Wednesday, July 28, 2021

Kintana and Captain’s Curse by Susan Brownrigg

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2021     

The story is set around Nosy Boraha, Pirate Island and Madagascar. Susan Brownrigg introduces some real people: Captain Blackbeard, (Edward Teach), William Kidd, and Israel Hands, who in the book is Kintana’s father. Many of the animals mentioned are native to Madagascar –an island that has 25,000 different species, many of which are only found there.

We also have the normal ingredients of a pirate story; treasure, parrots and a man with a wooden leg.

There is plenty of pace.  The story just does not stop moving. The chapters are also short, almost all ending with a cliff-hanger.

There is also a domestic story of a sound relationship between a father and daughter who spend their time looking after animals and managing a pet shop. Kintana also befriends the naïve cabin boy, Bartholomew.  

The book is 174 pages long.  The text is blocked but double-spaced. The font, Kingfisher 10 -16, has a serif.  It is actually small in the book.  At the front of the book there are sketch maps of the two islands. There are also monochrome pictures of eight of the animals. Each chapter heading has a monochrome picture of a parrot and a skull and cross bones.

At the end of the book there are a useful glossary, a note from the author about some of the facts in the story, an author bio and some acknowledgments. These may be of more interest to adults than the chid reader though the glossary may be helpful to the young reader.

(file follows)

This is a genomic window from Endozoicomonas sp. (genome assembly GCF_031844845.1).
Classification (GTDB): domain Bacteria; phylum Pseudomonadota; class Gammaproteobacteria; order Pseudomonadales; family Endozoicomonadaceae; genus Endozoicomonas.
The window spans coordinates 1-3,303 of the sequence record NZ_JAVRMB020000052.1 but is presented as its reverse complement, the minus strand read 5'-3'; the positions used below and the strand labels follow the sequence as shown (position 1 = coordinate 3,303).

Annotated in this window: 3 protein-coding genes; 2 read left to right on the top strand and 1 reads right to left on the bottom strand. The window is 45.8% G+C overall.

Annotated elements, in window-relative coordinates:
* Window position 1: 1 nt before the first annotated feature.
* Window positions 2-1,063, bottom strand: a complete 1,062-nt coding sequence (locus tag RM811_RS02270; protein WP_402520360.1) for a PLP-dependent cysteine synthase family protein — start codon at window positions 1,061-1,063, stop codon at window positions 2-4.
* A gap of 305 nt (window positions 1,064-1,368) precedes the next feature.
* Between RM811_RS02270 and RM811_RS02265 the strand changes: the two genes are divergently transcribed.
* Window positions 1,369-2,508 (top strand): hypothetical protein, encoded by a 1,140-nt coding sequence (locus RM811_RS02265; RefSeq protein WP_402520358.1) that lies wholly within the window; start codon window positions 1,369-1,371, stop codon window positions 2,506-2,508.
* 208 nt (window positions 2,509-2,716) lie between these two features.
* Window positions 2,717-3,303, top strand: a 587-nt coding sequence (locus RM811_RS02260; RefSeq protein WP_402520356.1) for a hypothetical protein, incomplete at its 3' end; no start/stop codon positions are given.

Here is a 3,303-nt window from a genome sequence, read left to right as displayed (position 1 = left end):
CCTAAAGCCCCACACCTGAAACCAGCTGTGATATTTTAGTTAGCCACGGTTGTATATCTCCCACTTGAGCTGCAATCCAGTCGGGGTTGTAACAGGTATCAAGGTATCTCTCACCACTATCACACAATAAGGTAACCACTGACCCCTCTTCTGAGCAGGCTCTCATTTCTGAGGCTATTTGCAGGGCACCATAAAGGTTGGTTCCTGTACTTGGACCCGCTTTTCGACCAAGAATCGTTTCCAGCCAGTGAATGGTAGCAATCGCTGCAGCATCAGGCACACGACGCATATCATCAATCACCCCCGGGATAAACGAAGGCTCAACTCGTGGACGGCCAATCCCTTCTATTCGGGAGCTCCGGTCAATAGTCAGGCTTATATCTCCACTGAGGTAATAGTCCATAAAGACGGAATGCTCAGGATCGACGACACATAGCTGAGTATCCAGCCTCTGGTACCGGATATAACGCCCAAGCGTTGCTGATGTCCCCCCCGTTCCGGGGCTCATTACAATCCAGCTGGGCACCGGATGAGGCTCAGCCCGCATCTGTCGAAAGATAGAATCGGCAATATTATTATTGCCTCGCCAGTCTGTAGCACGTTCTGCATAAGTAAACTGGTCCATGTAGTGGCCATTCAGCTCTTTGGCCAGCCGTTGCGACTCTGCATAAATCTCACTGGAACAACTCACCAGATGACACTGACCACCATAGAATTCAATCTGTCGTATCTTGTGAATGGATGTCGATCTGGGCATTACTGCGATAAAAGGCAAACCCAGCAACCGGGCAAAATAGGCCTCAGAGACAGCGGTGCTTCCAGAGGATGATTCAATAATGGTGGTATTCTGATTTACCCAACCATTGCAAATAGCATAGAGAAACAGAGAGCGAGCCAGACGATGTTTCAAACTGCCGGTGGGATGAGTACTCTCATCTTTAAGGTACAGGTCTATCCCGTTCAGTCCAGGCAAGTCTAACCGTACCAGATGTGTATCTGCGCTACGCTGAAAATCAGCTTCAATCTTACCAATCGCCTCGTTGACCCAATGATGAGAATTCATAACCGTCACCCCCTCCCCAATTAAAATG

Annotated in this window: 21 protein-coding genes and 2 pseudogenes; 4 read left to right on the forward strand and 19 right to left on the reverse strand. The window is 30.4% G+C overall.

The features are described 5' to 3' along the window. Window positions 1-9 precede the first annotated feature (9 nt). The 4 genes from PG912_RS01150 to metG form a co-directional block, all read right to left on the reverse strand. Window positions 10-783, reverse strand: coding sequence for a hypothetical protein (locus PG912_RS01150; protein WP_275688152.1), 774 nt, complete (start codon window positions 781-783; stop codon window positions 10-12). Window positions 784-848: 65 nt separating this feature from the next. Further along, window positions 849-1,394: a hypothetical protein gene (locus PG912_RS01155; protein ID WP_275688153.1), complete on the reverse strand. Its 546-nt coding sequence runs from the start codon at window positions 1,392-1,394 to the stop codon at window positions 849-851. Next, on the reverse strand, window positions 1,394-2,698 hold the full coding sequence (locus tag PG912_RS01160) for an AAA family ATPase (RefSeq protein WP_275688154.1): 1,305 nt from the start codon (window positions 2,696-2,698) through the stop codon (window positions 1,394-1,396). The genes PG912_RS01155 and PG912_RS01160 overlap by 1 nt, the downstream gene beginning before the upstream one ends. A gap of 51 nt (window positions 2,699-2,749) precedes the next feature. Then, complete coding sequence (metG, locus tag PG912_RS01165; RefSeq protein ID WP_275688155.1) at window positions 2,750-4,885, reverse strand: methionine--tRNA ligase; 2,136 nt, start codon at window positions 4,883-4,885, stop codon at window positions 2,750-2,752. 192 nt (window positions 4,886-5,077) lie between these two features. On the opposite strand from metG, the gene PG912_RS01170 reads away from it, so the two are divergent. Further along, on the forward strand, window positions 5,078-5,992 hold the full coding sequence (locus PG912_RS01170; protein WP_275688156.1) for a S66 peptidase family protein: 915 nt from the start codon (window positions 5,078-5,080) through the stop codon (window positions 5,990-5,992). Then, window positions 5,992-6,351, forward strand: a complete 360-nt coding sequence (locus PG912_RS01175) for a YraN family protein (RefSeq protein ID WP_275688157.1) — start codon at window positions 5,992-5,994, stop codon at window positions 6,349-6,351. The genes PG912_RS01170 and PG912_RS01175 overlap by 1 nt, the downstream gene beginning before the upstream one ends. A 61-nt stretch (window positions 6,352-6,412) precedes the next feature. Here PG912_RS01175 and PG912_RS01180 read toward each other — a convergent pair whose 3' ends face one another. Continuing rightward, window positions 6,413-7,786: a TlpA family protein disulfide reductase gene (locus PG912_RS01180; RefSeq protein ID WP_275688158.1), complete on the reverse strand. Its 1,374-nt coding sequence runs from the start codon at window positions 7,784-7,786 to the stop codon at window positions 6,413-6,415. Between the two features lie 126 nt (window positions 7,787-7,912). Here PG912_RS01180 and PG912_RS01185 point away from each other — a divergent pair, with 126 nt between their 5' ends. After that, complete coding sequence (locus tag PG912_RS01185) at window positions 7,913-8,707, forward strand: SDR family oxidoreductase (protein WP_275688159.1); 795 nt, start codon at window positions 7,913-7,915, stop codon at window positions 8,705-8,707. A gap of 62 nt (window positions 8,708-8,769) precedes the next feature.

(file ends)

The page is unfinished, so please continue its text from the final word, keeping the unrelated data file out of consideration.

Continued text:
Saturday, July 3, 2021

I am Thunder by Mohammad Khan

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2018

Muzna Saleem is the only child of Pakistani parents.  Her mother and father have high hopes of her becoming a doctor but she wants to be a writer.  Her father loses his job and a cousin takes pity on them.  They move into a flat above the cousin’s Michelin-starred restaurant and her father becomes a waiter.

This offers Muzna an opportunity to reinvent herself as she starts at a new school.   She is still a   serious scholar and gets on well with English teacher and form tutor, Mr Dunthorpe. And she meets Arif Malik.

She becomes convinced by Arif and his brother Jameel that the Islamic faith is the right one but just in time realises that Jameel is a terrorist.  She goes to the police.

Mohammad Khan’s narrative is very convincing.  We really get to know Muzna well and can understand how she almost became radicalized. The issue is complex. Muzna’s teenage rebellion against her parents takes the form of her becoming more religious.

This is truly a bildungsroman. Muzna learns to make her own mind up. It has an upbeat ending: she successfully helps the police to prevent a disaster, she is reconciled with her parents and in the final scene she meets Arif again.  There is every hope that their relationship can continue.            

The Monster Belt by Ruth Estevez

    click on image to see on Amazon  Both Harris White and Dee Winter encounter monsters and drownings in their early lives.   Harris...